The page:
Firefox logo on a purple background

Some web browsers (like Chrome and Edge) can translate web pages, but the feature always requires external services like Google Translate or Bing Translate. Now Firefox can translate pages on your computer without telling Google, Microsoft, or any other translation company what you’re looking at.

Mozilla has been working with the University of Edinburgh, Charles University, University of Sheffield, and University of Tartu for a few years on Project Bergamot, which aims to build a text translation engine that runs entirely on someone’s computer. That way, no data is ever sent to cloud services, ensuring completely private translation.

Mozilla has now released an extension for Firefox, called Firefox Translations, with the technology developed through Project Bergamot. It looks more or less like the translation features in Chrome or Edge, with a bar appearing at the top of the page if a different language is detected. However, there are far fewer supported languages than Google Translate: English, Spanish, Estonian, German, Czech, Bulgarian, Norwegian Bokmål, Portuguese, and Italian. Also, some translations are one-way only — for example, it can convert Norwegian to English, but not the other way around.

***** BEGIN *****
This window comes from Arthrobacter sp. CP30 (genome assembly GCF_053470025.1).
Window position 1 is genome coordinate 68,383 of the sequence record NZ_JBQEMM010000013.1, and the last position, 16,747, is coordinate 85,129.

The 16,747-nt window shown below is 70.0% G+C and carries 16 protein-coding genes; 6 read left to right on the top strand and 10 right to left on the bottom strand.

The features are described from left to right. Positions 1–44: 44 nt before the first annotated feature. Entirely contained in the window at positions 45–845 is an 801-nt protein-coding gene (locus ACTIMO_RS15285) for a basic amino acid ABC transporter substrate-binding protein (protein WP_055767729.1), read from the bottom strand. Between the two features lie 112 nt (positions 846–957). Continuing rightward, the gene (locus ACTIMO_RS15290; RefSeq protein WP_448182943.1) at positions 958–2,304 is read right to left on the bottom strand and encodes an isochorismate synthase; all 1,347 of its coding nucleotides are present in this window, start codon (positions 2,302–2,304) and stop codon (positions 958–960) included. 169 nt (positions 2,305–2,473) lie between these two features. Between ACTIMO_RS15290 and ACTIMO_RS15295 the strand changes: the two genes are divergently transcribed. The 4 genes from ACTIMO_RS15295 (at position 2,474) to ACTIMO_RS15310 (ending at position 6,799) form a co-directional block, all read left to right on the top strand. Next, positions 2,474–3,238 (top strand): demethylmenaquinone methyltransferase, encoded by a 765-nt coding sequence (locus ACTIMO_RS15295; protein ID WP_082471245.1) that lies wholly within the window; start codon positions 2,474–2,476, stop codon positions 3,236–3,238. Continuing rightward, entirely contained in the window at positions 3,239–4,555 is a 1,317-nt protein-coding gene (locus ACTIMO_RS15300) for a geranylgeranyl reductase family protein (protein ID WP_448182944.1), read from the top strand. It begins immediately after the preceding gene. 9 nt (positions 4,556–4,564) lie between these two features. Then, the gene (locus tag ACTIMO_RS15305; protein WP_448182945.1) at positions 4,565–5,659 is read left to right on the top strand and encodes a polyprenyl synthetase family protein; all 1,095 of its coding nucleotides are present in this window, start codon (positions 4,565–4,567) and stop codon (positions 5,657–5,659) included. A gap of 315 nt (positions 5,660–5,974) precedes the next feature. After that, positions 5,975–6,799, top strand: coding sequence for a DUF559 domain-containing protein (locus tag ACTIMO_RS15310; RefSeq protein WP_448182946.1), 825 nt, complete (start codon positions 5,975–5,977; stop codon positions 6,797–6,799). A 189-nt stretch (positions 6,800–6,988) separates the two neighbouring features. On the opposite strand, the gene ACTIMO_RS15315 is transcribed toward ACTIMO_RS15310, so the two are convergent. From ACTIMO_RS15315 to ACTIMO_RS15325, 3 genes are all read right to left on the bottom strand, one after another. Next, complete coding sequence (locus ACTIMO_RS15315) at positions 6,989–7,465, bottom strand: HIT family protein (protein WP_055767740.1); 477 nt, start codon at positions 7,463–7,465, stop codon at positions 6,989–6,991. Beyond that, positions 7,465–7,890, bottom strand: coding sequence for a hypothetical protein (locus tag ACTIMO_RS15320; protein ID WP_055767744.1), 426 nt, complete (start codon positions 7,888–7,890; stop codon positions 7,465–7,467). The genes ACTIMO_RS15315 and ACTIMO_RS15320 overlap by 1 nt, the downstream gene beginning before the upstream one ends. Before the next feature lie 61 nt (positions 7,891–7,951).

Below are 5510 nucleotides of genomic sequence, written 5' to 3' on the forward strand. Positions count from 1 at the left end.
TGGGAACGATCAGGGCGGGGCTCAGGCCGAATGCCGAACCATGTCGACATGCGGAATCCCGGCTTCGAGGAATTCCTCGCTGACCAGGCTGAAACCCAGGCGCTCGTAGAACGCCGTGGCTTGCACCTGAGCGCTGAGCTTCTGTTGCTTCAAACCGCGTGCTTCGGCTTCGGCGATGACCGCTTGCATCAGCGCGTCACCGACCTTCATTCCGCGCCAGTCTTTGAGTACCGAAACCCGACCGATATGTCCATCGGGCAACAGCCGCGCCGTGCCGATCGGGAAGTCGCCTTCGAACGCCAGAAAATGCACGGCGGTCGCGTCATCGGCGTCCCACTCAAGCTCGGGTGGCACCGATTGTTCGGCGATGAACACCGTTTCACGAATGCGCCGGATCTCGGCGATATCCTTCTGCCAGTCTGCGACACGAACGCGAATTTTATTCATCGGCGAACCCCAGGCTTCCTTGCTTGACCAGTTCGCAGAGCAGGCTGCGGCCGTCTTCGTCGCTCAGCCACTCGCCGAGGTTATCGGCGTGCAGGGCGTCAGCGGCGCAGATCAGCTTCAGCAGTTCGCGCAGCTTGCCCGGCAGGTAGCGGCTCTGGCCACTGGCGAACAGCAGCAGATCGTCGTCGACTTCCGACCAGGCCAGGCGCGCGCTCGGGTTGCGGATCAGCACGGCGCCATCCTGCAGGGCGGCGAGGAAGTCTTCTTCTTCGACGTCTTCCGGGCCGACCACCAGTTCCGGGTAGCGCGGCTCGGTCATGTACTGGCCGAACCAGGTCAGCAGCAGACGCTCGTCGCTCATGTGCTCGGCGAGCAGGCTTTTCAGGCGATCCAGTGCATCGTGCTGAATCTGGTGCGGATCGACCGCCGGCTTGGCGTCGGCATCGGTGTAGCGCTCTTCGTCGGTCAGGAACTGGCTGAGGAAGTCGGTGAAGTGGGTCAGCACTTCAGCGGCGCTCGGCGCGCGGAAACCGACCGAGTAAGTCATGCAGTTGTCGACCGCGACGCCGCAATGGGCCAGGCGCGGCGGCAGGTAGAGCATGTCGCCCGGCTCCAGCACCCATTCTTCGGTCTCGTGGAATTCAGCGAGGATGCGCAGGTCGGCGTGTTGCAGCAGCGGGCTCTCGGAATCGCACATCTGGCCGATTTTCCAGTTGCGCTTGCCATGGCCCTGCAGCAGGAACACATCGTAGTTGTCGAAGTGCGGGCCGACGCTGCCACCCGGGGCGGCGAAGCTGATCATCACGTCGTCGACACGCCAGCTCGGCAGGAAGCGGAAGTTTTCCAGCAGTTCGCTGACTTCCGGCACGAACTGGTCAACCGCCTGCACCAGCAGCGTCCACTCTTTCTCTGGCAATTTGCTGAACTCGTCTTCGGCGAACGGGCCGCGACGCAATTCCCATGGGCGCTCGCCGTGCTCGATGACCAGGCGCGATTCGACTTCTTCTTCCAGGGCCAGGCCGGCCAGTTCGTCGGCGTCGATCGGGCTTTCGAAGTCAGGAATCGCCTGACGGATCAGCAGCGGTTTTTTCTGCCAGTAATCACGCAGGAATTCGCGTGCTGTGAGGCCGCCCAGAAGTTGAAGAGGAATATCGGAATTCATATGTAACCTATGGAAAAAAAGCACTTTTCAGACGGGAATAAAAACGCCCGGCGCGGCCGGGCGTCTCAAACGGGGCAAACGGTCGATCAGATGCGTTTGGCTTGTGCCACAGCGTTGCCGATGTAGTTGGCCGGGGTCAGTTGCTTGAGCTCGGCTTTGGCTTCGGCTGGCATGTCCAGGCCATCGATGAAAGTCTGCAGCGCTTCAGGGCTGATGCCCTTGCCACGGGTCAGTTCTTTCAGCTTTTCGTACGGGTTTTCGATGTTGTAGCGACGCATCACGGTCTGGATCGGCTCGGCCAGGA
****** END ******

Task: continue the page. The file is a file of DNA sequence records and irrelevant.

Firefox Translations image

Even though there aren’t many supported languages, and the technology has a long way to go before it can stand toe-to-toe with Google Translate (which itself is not perfect), it’s still an impressive achievement. Mozilla said in a blog post, “Our solution to that was to develop a high-level API around the machine translation engine, port it to WebAssembly, and optimize the operations for matrix multiplication to run efficiently on CPUs. That enabled us to not only develop the translations add-on but also allowed every web page to integrate local machine translation, like in this website, which lets the user perform free-form translations without using the cloud.”

Mozilla didn’t mention when, or if, the feature would be integrated into the Firefox browser instead of requiring an extra extension. Still, you can give it a try by downloading the extension from the Firefox Add-ons repository.

Source: Mozilla Blog

Profile Photo for Corbin Davenport Corbin Davenport
Corbin Davenport is the News Editor at How-To Geek, an independent software developer, and a podcaster. He previously worked at Android Police, PC Gamer, and XDA Developers.
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